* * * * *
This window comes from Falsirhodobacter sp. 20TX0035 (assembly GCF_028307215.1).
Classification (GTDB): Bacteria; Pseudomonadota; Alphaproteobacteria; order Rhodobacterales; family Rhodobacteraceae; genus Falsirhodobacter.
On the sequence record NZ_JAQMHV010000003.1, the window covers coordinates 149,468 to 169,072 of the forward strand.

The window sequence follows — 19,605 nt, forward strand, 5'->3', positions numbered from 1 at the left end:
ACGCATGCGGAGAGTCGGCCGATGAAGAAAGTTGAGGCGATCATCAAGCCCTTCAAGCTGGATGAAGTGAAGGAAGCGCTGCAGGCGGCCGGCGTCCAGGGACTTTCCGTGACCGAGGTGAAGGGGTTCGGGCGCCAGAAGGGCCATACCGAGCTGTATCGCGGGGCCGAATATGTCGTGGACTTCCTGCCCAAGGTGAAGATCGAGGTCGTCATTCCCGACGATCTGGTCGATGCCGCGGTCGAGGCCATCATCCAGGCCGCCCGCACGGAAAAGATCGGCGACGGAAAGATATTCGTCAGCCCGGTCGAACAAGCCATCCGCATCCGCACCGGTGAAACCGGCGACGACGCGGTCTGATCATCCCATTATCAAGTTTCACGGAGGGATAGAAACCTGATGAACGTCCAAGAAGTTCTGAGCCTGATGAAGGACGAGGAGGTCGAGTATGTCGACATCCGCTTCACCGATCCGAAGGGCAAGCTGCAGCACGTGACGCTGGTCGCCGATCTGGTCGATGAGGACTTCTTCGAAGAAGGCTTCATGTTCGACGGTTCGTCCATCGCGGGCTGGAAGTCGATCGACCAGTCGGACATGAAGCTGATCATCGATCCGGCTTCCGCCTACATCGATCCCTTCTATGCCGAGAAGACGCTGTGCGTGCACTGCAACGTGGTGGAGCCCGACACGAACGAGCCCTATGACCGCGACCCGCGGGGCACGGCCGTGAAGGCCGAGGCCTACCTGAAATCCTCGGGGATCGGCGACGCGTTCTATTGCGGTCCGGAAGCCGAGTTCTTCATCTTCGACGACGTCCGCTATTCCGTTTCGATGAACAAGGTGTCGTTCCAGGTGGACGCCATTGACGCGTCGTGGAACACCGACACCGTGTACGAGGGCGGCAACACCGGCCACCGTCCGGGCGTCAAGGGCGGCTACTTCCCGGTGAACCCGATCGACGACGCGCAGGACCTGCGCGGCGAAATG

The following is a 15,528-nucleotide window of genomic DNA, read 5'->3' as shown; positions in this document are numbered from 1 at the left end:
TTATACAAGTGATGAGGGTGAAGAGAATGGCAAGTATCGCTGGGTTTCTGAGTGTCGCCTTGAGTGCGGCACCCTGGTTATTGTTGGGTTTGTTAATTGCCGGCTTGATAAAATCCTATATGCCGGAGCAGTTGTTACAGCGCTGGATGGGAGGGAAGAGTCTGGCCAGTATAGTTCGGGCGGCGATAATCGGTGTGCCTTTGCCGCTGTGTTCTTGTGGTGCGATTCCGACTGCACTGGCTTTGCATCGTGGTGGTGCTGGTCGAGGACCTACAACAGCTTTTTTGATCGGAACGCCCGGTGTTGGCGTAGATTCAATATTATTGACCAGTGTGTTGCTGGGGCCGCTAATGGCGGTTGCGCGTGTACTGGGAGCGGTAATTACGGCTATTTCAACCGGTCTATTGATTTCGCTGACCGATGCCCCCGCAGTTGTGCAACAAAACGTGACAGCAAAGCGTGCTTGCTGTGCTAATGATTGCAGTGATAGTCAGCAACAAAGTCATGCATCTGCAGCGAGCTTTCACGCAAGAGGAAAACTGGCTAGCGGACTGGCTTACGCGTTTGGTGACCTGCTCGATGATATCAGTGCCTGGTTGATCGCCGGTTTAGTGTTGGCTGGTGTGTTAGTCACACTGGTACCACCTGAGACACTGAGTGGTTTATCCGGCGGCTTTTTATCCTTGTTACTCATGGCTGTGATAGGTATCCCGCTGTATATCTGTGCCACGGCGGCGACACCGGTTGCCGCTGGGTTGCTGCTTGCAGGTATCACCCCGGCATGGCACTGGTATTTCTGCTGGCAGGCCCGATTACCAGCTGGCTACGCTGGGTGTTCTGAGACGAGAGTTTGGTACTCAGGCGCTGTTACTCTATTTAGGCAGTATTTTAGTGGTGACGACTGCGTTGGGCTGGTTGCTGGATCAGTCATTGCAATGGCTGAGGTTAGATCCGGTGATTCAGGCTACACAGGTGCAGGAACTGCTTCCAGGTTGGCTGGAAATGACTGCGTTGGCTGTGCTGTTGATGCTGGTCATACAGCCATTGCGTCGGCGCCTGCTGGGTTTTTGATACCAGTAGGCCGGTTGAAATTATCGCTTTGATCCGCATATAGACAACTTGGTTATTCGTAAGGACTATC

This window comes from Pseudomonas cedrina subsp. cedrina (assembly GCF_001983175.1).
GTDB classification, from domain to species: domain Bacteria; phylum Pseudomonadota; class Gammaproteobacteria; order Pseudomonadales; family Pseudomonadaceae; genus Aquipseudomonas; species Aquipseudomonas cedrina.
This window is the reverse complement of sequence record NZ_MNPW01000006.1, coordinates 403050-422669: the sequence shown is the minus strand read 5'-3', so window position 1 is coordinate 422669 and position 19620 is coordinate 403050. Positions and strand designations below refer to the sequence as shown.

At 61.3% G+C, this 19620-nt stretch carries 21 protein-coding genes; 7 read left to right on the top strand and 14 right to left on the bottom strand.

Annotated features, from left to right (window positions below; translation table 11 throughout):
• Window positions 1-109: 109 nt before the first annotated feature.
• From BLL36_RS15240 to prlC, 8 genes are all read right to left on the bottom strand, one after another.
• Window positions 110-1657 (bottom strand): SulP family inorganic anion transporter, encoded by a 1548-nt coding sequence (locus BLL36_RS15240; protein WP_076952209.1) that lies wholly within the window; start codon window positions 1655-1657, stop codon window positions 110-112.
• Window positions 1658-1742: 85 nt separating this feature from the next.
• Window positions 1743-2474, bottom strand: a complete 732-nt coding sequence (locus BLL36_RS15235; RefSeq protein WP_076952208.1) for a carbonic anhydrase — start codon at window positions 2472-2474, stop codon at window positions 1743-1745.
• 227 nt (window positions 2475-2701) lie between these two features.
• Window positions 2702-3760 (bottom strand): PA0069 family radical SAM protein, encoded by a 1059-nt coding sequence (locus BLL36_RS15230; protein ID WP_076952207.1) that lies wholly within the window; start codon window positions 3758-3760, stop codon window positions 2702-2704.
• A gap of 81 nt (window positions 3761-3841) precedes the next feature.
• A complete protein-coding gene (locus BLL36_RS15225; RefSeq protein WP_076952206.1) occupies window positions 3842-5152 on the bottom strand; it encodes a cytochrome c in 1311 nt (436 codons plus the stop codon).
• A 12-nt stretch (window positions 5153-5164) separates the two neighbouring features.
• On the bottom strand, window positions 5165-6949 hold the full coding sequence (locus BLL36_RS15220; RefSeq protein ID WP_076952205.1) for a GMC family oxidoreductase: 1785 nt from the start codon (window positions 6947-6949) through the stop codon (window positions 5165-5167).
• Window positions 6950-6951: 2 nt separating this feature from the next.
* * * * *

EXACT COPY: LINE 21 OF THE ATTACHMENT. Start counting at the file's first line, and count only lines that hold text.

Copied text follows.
• A complete protein-coding gene (locus BLL36_RS15225; RefSeq protein WP_076952206.1) occupies window positions 3842-5152 on the bottom strand; it encodes a cytochrome c in 1311 nt (436 codons plus the stop codon).